Abstract

In this study, 32 subject interpreters were divided into two groups based on their interpreting experience and professional certification. A deaf storyteller presented two different stories, each in two different sign language types—Pidgin Signed English (PSE) and American Sign Language (ASL)—and each interpreter was measured on accuracy and quality of voice interpreting under each of two different treatment conditions. Results showed that experience with interpreting does play a significant role in the effectiveness of voice interpreting both PSE and ASL conditions. Generally, interpreters can voice interpret PSE conditions better than ASL conditions. This demonstrates the importance of improving voice interpretation of ASL messages into spoken English for deaf individuals who possess minimal English and speaking skills.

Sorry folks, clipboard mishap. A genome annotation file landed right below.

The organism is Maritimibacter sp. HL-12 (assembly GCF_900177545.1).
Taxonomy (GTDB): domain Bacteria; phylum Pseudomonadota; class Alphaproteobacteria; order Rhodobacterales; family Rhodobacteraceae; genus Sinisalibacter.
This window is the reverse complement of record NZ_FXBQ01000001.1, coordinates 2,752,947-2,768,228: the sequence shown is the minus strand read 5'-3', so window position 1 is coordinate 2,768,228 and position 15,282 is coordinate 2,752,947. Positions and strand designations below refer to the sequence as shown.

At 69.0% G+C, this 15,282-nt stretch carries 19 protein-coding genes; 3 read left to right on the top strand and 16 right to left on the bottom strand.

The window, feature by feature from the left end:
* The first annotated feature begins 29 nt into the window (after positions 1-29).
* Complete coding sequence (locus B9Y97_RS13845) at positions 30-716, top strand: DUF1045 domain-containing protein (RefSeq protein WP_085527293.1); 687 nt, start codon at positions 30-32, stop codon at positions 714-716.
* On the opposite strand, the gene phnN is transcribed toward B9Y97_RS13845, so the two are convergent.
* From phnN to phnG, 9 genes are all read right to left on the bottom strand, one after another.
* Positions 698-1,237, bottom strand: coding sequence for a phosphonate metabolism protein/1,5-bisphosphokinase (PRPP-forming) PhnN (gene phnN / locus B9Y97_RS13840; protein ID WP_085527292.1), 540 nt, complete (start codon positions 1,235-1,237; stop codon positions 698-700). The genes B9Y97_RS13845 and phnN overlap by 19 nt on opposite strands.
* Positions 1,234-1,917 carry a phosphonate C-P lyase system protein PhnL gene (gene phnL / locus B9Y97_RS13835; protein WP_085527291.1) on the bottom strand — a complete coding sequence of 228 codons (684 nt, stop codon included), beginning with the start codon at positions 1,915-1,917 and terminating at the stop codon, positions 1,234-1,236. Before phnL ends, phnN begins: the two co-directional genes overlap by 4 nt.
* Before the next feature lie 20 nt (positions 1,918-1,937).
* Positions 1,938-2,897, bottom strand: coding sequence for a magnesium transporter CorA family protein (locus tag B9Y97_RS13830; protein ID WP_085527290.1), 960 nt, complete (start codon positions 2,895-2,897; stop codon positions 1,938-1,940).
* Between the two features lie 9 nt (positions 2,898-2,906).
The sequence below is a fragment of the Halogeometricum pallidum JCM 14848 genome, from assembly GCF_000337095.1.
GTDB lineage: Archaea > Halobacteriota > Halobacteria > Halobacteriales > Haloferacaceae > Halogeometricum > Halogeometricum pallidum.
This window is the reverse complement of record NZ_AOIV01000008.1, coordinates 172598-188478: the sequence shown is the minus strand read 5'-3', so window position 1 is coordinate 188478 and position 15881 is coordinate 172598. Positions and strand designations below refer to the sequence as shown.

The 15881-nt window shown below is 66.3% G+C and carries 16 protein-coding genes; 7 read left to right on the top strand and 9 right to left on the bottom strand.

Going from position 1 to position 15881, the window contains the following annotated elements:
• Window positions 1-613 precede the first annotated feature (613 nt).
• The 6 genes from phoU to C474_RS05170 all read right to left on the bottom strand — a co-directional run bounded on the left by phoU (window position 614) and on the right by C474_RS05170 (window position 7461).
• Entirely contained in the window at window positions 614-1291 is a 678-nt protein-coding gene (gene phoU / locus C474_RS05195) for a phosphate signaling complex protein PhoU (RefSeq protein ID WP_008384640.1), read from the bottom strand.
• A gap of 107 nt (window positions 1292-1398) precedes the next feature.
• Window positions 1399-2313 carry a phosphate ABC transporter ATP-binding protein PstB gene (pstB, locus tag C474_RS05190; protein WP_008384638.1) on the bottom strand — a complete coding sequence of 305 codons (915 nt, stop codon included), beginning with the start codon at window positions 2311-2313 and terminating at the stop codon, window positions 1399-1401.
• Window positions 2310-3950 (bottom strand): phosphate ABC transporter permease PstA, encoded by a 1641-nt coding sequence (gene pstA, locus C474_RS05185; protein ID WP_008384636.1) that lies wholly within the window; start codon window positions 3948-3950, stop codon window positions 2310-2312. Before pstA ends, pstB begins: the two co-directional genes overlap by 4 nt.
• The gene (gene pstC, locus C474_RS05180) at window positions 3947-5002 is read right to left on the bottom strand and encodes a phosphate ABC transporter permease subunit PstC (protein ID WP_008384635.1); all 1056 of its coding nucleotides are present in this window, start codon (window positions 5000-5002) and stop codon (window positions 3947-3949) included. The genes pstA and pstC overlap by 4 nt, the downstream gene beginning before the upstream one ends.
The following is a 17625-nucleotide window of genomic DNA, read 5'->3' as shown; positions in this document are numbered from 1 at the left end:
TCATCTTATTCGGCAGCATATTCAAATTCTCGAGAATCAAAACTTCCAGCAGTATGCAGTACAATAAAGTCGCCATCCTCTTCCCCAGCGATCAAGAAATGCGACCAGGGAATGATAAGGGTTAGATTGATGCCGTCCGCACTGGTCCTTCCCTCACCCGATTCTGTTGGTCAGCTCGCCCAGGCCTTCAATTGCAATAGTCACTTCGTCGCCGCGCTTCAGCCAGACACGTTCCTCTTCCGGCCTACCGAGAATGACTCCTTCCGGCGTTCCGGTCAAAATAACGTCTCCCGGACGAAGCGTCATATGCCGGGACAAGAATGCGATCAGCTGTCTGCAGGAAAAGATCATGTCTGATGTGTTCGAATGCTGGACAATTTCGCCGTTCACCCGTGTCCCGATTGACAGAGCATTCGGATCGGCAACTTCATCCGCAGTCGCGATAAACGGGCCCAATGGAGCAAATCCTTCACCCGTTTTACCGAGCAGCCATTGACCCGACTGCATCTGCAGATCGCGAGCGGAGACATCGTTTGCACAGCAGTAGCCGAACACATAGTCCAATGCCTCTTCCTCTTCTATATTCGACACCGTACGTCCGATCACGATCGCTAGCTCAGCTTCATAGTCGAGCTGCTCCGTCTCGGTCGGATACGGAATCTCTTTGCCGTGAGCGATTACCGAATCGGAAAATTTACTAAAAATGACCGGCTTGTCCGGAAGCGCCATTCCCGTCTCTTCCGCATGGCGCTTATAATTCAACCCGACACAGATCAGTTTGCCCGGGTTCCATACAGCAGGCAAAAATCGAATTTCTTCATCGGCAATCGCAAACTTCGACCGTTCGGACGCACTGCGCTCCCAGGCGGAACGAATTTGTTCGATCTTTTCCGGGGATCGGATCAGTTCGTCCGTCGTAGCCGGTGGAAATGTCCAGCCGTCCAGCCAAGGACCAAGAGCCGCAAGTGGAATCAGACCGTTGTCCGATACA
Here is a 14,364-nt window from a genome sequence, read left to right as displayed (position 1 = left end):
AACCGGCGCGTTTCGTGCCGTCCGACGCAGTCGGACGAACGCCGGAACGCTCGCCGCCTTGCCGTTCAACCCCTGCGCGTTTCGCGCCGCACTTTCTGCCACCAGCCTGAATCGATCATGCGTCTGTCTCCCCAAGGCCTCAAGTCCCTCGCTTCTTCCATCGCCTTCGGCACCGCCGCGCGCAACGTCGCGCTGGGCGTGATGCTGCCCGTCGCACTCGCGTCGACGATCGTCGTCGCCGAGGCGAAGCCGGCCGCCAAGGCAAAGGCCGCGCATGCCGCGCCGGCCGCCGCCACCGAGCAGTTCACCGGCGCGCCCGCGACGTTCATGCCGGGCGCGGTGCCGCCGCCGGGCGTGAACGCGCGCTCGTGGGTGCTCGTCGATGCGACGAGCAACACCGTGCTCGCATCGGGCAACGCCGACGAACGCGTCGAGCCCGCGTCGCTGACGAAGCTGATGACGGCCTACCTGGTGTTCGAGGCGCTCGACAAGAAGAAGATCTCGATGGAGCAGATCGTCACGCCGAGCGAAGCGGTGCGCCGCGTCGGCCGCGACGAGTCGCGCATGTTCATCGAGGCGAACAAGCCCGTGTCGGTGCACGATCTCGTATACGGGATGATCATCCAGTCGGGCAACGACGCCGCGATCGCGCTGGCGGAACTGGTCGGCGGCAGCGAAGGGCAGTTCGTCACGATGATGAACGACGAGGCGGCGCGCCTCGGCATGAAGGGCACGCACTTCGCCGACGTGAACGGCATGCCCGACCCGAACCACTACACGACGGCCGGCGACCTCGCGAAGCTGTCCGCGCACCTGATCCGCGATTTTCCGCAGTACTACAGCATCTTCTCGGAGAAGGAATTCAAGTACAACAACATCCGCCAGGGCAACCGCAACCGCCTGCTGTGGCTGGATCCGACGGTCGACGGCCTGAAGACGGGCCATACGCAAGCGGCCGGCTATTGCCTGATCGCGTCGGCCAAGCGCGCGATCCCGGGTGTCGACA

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Additional Information

ISSN
1543-0375
Print ISSN
0002-726X
Pages
pp. 248-252
Launched on MUSE
2013-04-22
Open Access
No
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